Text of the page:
Turf Doctor Shares Wheelchair Accessible Yard Designs
In our latest Saskatoon Landscaping article, we discuss how a wheelchair-accessible yard layout can make a real difference to how you enjoy gardening.
Wheelchair Accessible Yard Design Ideas
Depending on your disability, it might be easier to focus more on container growing. Make sure any ground-level areas are low maintenance to keep the digging and weeding needed to a minimum.
A wheelchair-accessible garden design was featured at the L.A. Garden Show a few years ago. The Turf Doctor team thinks the design is ingenious on many different levels.
Laramee Haynes said he planted his showcase garden for the show from a wheelchair. He wanted to be sure it could be done.
“Countless people tell me they don’t garden anymore because of knees, hips, whatever,” he said.
A large circular planter that rotates on a truck axle, lazy Susan-style, is surrounded by two arc-shaped boxes — all of them high enough for a gardener in a wheelchair to pull up and tend to the tomatoes, herbs and lettuce that he planted.
Haynes’ garden has a circular planter 8 feet in diameter and it was sectioned into eight triangular boxes. Small plants were placed closer to the gardener, to make sure no tendrils draped over the edge and caught the wheelchair. Haynes decided against pole beans or corn because they might be too tall to tend.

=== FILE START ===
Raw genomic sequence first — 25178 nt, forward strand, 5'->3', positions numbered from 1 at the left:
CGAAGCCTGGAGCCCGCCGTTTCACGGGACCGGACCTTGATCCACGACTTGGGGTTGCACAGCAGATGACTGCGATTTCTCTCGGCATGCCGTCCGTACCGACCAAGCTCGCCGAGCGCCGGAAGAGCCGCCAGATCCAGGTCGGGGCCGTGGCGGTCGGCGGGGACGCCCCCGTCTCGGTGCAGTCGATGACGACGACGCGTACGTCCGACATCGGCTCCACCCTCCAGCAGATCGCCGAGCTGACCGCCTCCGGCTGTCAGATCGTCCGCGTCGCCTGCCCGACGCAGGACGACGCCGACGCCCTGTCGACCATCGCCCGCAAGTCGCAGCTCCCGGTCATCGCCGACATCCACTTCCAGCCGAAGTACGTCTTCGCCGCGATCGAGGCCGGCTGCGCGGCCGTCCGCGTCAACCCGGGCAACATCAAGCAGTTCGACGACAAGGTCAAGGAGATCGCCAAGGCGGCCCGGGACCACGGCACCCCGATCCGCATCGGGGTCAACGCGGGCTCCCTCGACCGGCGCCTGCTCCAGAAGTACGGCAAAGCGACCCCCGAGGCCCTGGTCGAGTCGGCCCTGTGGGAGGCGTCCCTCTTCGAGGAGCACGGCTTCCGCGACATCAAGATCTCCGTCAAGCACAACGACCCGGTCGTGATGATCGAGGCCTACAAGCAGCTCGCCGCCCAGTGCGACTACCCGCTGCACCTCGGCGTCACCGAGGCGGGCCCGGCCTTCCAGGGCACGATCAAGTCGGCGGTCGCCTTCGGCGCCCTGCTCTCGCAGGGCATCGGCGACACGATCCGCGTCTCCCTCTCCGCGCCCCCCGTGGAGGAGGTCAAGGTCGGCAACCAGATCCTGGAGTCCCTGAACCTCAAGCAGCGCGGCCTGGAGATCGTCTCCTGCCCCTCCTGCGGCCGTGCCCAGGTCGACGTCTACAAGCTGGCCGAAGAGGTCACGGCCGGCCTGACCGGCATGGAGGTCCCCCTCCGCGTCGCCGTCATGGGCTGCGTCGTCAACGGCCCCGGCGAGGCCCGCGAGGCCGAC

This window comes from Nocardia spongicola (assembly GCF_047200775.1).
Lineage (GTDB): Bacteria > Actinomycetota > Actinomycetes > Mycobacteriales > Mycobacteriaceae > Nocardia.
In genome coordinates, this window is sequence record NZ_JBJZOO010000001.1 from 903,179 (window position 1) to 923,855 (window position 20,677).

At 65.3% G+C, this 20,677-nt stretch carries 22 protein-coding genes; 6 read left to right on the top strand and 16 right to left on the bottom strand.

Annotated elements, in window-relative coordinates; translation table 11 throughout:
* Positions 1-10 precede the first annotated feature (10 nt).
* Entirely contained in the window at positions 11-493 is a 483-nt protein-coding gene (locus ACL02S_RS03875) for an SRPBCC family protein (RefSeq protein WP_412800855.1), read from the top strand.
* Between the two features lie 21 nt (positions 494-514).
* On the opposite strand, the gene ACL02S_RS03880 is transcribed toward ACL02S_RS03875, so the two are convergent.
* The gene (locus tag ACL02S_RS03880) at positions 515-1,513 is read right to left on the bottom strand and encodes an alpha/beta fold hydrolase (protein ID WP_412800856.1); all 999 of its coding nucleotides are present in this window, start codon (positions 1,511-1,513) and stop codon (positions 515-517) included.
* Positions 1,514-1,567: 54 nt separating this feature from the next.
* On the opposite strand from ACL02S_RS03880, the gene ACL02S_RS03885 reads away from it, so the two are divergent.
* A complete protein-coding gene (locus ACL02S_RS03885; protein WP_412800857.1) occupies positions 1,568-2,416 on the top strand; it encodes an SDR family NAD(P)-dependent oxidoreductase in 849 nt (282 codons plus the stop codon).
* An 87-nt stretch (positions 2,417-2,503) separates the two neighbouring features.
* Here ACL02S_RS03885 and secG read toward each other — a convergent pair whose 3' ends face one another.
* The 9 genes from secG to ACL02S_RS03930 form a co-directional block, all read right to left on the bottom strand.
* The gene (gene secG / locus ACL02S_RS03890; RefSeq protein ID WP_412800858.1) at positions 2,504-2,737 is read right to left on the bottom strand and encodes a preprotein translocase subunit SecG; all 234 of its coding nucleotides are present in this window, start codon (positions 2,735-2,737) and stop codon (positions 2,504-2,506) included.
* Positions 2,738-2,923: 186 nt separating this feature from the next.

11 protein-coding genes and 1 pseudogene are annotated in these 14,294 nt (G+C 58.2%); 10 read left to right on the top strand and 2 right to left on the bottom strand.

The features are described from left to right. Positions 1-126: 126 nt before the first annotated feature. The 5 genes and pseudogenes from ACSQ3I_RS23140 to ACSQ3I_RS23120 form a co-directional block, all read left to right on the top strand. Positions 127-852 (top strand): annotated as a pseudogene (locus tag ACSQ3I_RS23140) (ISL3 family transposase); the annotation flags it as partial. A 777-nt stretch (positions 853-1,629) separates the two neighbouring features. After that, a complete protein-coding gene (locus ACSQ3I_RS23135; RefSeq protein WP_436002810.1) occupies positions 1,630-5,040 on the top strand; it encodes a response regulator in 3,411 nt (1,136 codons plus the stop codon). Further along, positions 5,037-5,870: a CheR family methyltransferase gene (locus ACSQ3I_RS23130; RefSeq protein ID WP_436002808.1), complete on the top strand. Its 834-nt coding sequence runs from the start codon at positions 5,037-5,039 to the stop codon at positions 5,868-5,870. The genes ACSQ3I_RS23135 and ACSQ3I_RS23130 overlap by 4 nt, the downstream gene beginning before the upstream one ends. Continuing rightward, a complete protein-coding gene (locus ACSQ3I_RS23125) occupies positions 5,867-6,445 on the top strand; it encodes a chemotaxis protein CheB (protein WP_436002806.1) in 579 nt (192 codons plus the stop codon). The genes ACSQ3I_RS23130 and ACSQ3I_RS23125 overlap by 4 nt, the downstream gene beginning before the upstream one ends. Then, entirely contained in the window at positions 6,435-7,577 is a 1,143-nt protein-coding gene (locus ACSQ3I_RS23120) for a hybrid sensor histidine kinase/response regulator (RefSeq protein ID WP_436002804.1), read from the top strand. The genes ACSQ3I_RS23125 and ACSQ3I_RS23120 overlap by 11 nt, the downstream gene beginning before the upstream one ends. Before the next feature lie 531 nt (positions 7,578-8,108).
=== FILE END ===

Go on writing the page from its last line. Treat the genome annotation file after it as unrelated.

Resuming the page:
The height of the raised planters is perfect for individuals in wheelchairs to work in their gardens. The entire patio garden and planting beds are designed in the round and rotate on a truck axle, making it easy and comfortable to wheel from one section to another or have the planter boxes move like a lazy Susan. The design also allows the gardener a good view at any point of the rest of the planting beds.
This patio garden design is inviting—it draws you in and engages you to interact almost immediately, rather than being formal and unapproachable.
Gardening with disabilities is not only possible, but it’s a great way to maintain one’s lifestyle and happiness during a time of physical adversity. Gardeners with disabilities are people who are very much attuned to the outdoors. Having a yard that’s suited to the needs of the disabled can be a vital part of recovery and care.
An enabled outside space would include things like such as synthetic turf, raised beds and wider pathways to achieve both accessibility and functionality. The ultimate goal is to have a garden that can be enjoyed by everyone from the very young to the very old, and even the blind and wheelchair-bound. And just as with any gardening project, the disabled gardener’s ideas are endless.